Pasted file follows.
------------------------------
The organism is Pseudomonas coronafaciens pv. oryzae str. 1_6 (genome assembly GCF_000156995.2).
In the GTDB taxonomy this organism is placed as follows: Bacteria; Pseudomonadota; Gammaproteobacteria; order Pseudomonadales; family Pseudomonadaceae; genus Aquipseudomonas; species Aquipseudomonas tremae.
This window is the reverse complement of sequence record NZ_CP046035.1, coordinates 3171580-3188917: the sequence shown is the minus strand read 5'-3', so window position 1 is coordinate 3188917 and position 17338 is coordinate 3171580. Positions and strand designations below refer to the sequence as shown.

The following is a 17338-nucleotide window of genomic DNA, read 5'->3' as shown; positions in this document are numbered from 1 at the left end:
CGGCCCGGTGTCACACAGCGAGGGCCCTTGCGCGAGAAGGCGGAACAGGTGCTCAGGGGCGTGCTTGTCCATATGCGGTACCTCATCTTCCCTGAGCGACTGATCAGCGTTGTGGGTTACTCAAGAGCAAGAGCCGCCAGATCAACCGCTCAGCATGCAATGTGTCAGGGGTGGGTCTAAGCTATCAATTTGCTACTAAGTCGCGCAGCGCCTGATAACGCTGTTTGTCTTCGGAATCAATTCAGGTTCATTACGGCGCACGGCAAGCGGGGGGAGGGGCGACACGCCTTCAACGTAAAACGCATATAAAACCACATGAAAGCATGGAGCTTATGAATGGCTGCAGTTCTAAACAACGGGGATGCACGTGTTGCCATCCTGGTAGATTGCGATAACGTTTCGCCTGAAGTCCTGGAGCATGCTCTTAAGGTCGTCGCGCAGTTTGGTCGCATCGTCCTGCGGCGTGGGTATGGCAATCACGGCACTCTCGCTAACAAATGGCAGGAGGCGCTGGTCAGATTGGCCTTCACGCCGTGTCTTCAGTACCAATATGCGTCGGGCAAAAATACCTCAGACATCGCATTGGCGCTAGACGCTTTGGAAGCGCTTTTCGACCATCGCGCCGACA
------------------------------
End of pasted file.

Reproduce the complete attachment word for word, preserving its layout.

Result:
The organism is Pseudomonas coronafaciens pv. oryzae str. 1_6 (genome assembly GCF_000156995.2).
In the GTDB taxonomy this organism is placed as follows: Bacteria; Pseudomonadota; Gammaproteobacteria; order Pseudomonadales; family Pseudomonadaceae; genus Aquipseudomonas; species Aquipseudomonas tremae.
This window is the reverse complement of sequence record NZ_CP046035.1, coordinates 3171580-3188917: the sequence shown is the minus strand read 5'-3', so window position 1 is coordinate 3188917 and position 17338 is coordinate 3171580. Positions and strand designations below refer to the sequence as shown.

The following is a 17338-nucleotide window of genomic DNA, read 5'->3' as shown; positions in this document are numbered from 1 at the left end:
CGGCCCGGTGTCACACAGCGAGGGCCCTTGCGCGAGAAGGCGGAACAGGTGCTCAGGGGCGTGCTTGTCCATATGCGGTACCTCATCTTCCCTGAGCGACTGATCAGCGTTGTGGGTTACTCAAGAGCAAGAGCCGCCAGATCAACCGCTCAGCATGCAATGTGTCAGGGGTGGGTCTAAGCTATCAATTTGCTACTAAGTCGCGCAGCGCCTGATAACGCTGTTTGTCTTCGGAATCAATTCAGGTTCATTACGGCGCACGGCAAGCGGGGGGAGGGGCGACACGCCTTCAACGTAAAACGCATATAAAACCACATGAAAGCATGGAGCTTATGAATGGCTGCAGTTCTAAACAACGGGGATGCACGTGTTGCCATCCTGGTAGATTGCGATAACGTTTCGCCTGAAGTCCTGGAGCATGCTCTTAAGGTCGTCGCGCAGTTTGGTCGCATCGTCCTGCGGCGTGGGTATGGCAATCACGGCACTCTCGCTAACAAATGGCAGGAGGCGCTGGTCAGATTGGCCTTCACGCCGTGTCTTCAGTACCAATATGCGTCGGGCAAAAATACCTCAGACATCGCATTGGCGCTAGACGCTTTGGAAGCGCTTTTCGACCATCGCGCCGACA